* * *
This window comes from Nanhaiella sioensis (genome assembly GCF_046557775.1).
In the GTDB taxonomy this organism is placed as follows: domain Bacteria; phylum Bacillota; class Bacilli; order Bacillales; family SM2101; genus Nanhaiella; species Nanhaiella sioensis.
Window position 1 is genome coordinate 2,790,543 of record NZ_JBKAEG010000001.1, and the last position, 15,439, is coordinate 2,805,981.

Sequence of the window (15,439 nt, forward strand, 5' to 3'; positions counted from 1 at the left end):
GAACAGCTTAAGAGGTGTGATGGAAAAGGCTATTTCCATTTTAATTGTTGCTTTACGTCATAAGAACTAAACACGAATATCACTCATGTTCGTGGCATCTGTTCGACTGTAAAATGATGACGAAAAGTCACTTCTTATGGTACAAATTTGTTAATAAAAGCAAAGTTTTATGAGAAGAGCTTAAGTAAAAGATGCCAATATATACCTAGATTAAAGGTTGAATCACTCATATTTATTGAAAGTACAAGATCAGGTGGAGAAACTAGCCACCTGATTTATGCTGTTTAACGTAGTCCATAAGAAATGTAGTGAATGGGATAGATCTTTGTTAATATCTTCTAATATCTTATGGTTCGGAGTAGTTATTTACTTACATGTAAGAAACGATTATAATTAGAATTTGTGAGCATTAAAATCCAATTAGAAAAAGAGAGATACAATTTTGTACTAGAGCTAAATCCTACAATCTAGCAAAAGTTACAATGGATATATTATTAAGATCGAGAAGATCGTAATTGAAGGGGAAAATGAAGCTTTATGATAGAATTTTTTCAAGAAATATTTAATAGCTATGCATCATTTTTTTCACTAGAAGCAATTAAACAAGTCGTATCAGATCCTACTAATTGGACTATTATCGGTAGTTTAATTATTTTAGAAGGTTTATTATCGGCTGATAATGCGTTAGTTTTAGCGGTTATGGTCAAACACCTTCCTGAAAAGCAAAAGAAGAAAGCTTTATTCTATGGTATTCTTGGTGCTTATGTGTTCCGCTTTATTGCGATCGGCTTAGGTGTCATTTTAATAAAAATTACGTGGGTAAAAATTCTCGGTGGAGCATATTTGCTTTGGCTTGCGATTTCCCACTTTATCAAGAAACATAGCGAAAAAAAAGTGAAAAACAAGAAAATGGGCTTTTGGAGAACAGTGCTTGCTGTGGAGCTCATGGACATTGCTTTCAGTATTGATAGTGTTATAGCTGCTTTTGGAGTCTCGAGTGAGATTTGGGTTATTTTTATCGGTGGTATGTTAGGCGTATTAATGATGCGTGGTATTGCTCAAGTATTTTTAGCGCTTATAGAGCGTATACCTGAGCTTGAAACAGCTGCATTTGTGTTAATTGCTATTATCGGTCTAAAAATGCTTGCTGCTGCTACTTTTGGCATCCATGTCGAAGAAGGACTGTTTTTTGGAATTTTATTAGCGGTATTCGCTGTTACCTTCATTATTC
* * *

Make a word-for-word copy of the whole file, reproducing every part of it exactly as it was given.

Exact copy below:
This window comes from Nanhaiella sioensis (genome assembly GCF_046557775.1).
In the GTDB taxonomy this organism is placed as follows: domain Bacteria; phylum Bacillota; class Bacilli; order Bacillales; family SM2101; genus Nanhaiella; species Nanhaiella sioensis.
Window position 1 is genome coordinate 2,790,543 of record NZ_JBKAEG010000001.1, and the last position, 15,439, is coordinate 2,805,981.

Sequence of the window (15,439 nt, forward strand, 5' to 3'; positions counted from 1 at the left end):
GAACAGCTTAAGAGGTGTGATGGAAAAGGCTATTTCCATTTTAATTGTTGCTTTACGTCATAAGAACTAAACACGAATATCACTCATGTTCGTGGCATCTGTTCGACTGTAAAATGATGACGAAAAGTCACTTCTTATGGTACAAATTTGTTAATAAAAGCAAAGTTTTATGAGAAGAGCTTAAGTAAAAGATGCCAATATATACCTAGATTAAAGGTTGAATCACTCATATTTATTGAAAGTACAAGATCAGGTGGAGAAACTAGCCACCTGATTTATGCTGTTTAACGTAGTCCATAAGAAATGTAGTGAATGGGATAGATCTTTGTTAATATCTTCTAATATCTTATGGTTCGGAGTAGTTATTTACTTACATGTAAGAAACGATTATAATTAGAATTTGTGAGCATTAAAATCCAATTAGAAAAAGAGAGATACAATTTTGTACTAGAGCTAAATCCTACAATCTAGCAAAAGTTACAATGGATATATTATTAAGATCGAGAAGATCGTAATTGAAGGGGAAAATGAAGCTTTATGATAGAATTTTTTCAAGAAATATTTAATAGCTATGCATCATTTTTTTCACTAGAAGCAATTAAACAAGTCGTATCAGATCCTACTAATTGGACTATTATCGGTAGTTTAATTATTTTAGAAGGTTTATTATCGGCTGATAATGCGTTAGTTTTAGCGGTTATGGTCAAACACCTTCCTGAAAAGCAAAAGAAGAAAGCTTTATTCTATGGTATTCTTGGTGCTTATGTGTTCCGCTTTATTGCGATCGGCTTAGGTGTCATTTTAATAAAAATTACGTGGGTAAAAATTCTCGGTGGAGCATATTTGCTTTGGCTTGCGATTTCCCACTTTATCAAGAAACATAGCGAAAAAAAAGTGAAAAACAAGAAAATGGGCTTTTGGAGAACAGTGCTTGCTGTGGAGCTCATGGACATTGCTTTCAGTATTGATAGTGTTATAGCTGCTTTTGGAGTCTCGAGTGAGATTTGGGTTATTTTTATCGGTGGTATGTTAGGCGTATTAATGATGCGTGGTATTGCTCAAGTATTTTTAGCGCTTATAGAGCGTATACCTGAGCTTGAAACAGCTGCATTTGTGTTAATTGCTATTATCGGTCTAAAAATGCTTGCTGCTGCTACTTTTGGCATCCATGTCGAAGAAGGACTGTTTTTTGGAATTTTATTAGCGGTATTCGCTGTTACCTTCATTATTC